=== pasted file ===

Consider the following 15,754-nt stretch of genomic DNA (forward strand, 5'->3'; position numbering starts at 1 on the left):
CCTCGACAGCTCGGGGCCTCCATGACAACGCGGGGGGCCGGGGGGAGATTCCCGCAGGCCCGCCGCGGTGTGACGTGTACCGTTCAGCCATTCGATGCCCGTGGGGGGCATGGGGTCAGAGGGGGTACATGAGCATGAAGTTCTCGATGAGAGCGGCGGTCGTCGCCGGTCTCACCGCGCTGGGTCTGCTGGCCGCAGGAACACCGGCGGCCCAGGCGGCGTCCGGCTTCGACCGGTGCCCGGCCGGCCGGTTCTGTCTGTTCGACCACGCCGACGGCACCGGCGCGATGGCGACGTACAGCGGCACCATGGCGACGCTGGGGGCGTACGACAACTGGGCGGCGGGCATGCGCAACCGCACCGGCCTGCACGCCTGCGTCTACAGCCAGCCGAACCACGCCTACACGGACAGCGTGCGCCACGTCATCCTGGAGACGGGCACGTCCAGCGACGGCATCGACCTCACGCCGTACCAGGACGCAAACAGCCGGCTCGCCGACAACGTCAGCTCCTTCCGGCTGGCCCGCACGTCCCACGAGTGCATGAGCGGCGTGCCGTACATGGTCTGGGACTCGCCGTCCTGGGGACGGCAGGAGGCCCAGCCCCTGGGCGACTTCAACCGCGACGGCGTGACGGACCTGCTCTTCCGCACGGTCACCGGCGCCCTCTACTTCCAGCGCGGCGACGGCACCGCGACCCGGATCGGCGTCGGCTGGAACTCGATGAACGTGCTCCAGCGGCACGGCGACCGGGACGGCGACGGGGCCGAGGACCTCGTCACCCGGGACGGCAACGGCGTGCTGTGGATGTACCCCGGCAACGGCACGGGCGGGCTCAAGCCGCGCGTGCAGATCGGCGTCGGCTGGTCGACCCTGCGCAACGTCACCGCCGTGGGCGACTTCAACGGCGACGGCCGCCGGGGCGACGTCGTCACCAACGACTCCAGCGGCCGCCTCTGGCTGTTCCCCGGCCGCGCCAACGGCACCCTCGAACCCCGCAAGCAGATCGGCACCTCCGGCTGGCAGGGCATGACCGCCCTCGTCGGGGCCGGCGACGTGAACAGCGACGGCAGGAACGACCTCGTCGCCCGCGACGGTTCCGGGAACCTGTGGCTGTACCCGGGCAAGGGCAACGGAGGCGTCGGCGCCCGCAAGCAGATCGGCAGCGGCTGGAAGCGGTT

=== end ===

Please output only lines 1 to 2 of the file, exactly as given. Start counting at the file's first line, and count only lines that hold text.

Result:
Consider the following 15,754-nt stretch of genomic DNA (forward strand, 5'->3'; position numbering starts at 1 on the left):
CCTCGACAGCTCGGGGCCTCCATGACAACGCGGGGGGCCGGGGGGAGATTCCCGCAGGCCCGCCGCGGTGTGACGTGTACCGTTCAGCCATTCGATGCCCGTGGGGGGCATGGGGTCAGAGGGGGTACATGAGCATGAAGTTCTCGATGAGAGCGGCGGTCGTCGCCGGTCTCACCGCGCTGGGTCTGCTGGCCGCAGGAACACCGGCGGCCCAGGCGGCGTCCGGCTTCGACCGGTGCCCGGCCGGCCGGTTCTGTCTGTTCGACCACGCCGACGGCACCGGCGCGATGGCGACGTACAGCGGCACCATGGCGACGCTGGGGGCGTACGACAACTGGGCGGCGGGCATGCGCAACCGCACCGGCCTGCACGCCTGCGTCTACAGCCAGCCGAACCACGCCTACACGGACAGCGTGCGCCACGTCATCCTGGAGACGGGCACGTCCAGCGACGGCATCGACCTCACGCCGTACCAGGACGCAAACAGCCGGCTCGCCGACAACGTCAGCTCCTTCCGGCTGGCCCGCACGTCCCACGAGTGCATGAGCGGCGTGCCGTACATGGTCTGGGACTCGCCGTCCTGGGGACGGCAGGAGGCCCAGCCCCTGGGCGACTTCAACCGCGACGGCGTGACGGACCTGCTCTTCCGCACGGTCACCGGCGCCCTCTACTTCCAGCGCGGCGACGGCACCGCGACCCGGATCGGCGTCGGCTGGAACTCGATGAACGTGCTCCAGCGGCACGGCGACCGGGACGGCGACGGGGCCGAGGACCTCGTCACCCGGGACGGCAACGGCGTGCTGTGGATGTACCCCGGCAACGGCACGGGCGGGCTCAAGCCGCGCGTGCAGATCGGCGTCGGCTGGTCGACCCTGCGCAACGTCACCGCCGTGGGCGACTTCAACGGCGACGGCCGCCGGGGCGACGTCGTCACCAACGACTCCAGCGGCCGCCTCTGGCTGTTCCCCGGCCGCGCCAACGGCACCCTCGAACCCCGCAAGCAGATCGGCACCTCCGGCTGGCAGGGCATGACCGCCCTCGTCGGGGCCGGCGACGTGAACAGCGACGGCAGGAACGACCTCGTCGCCCGCGACGGTTCCGGGAACCTGTGGCTGTACCCGGGCAAGGGCAACGGAGGCGTCGGCGCCCGCAAGCAGATCGGCAGCGGCTGGAAGCGGTT